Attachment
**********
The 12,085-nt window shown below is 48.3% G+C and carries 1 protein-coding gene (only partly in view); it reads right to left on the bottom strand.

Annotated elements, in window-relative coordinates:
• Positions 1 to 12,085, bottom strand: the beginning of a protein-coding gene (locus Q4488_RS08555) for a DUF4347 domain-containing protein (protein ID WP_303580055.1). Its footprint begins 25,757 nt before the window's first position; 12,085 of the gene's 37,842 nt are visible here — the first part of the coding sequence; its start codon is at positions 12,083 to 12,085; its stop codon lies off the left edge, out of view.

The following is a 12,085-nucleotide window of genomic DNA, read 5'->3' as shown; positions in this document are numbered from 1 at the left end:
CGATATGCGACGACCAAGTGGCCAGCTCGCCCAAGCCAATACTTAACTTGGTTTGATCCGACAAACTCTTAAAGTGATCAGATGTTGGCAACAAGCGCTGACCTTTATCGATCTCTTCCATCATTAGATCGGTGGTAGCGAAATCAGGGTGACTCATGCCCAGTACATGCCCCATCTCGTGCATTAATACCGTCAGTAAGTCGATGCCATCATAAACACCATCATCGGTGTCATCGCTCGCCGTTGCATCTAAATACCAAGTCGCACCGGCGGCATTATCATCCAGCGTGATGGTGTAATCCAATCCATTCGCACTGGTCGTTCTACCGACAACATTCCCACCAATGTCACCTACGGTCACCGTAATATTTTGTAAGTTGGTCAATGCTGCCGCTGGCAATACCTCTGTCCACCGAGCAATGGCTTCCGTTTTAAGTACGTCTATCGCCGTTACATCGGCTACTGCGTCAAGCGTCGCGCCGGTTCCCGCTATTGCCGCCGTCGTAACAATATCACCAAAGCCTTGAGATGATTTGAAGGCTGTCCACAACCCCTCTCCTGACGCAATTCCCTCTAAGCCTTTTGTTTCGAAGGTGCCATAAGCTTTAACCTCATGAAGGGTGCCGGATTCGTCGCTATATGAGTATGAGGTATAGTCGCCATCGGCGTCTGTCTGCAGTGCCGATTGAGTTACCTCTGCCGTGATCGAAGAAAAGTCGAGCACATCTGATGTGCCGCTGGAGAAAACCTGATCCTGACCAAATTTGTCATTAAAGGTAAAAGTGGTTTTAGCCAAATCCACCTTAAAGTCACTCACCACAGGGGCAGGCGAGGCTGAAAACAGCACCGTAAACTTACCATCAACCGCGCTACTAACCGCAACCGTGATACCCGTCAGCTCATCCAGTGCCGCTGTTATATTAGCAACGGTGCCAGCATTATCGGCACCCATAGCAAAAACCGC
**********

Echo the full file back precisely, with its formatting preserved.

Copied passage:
The 12,085-nt window shown below is 48.3% G+C and carries 1 protein-coding gene (only partly in view); it reads right to left on the bottom strand.

Annotated elements, in window-relative coordinates:
• Positions 1 to 12,085, bottom strand: the beginning of a protein-coding gene (locus Q4488_RS08555) for a DUF4347 domain-containing protein (protein ID WP_303580055.1). Its footprint begins 25,757 nt before the window's first position; 12,085 of the gene's 37,842 nt are visible here — the first part of the coding sequence; its start codon is at positions 12,083 to 12,085; its stop codon lies off the left edge, out of view.

The following is a 12,085-nucleotide window of genomic DNA, read 5'->3' as shown; positions in this document are numbered from 1 at the left end:
CGATATGCGACGACCAAGTGGCCAGCTCGCCCAAGCCAATACTTAACTTGGTTTGATCCGACAAACTCTTAAAGTGATCAGATGTTGGCAACAAGCGCTGACCTTTATCGATCTCTTCCATCATTAGATCGGTGGTAGCGAAATCAGGGTGACTCATGCCCAGTACATGCCCCATCTCGTGCATTAATACCGTCAGTAAGTCGATGCCATCATAAACACCATCATCGGTGTCATCGCTCGCCGTTGCATCTAAATACCAAGTCGCACCGGCGGCATTATCATCCAGCGTGATGGTGTAATCCAATCCATTCGCACTGGTCGTTCTACCGACAACATTCCCACCAATGTCACCTACGGTCACCGTAATATTTTGTAAGTTGGTCAATGCTGCCGCTGGCAATACCTCTGTCCACCGAGCAATGGCTTCCGTTTTAAGTACGTCTATCGCCGTTACATCGGCTACTGCGTCAAGCGTCGCGCCGGTTCCCGCTATTGCCGCCGTCGTAACAATATCACCAAAGCCTTGAGATGATTTGAAGGCTGTCCACAACCCCTCTCCTGACGCAATTCCCTCTAAGCCTTTTGTTTCGAAGGTGCCATAAGCTTTAACCTCATGAAGGGTGCCGGATTCGTCGCTATATGAGTATGAGGTATAGTCGCCATCGGCGTCTGTCTGCAGTGCCGATTGAGTTACCTCTGCCGTGATCGAAGAAAAGTCGAGCACATCTGATGTGCCGCTGGAGAAAACCTGATCCTGACCAAATTTGTCATTAAAGGTAAAAGTGGTTTTAGCCAAATCCACCTTAAAGTCACTCACCACAGGGGCAGGCGAGGCTGAAAACAGCACCGTAAACTTACCATCAACCGCGCTACTAACCGCAACCGTGATACCCGTCAGCTCATCCAGTGCCGCTGTTATATTAGCAACGGTGCCAGCATTATCGGCACCCATAGCAAAAACCGC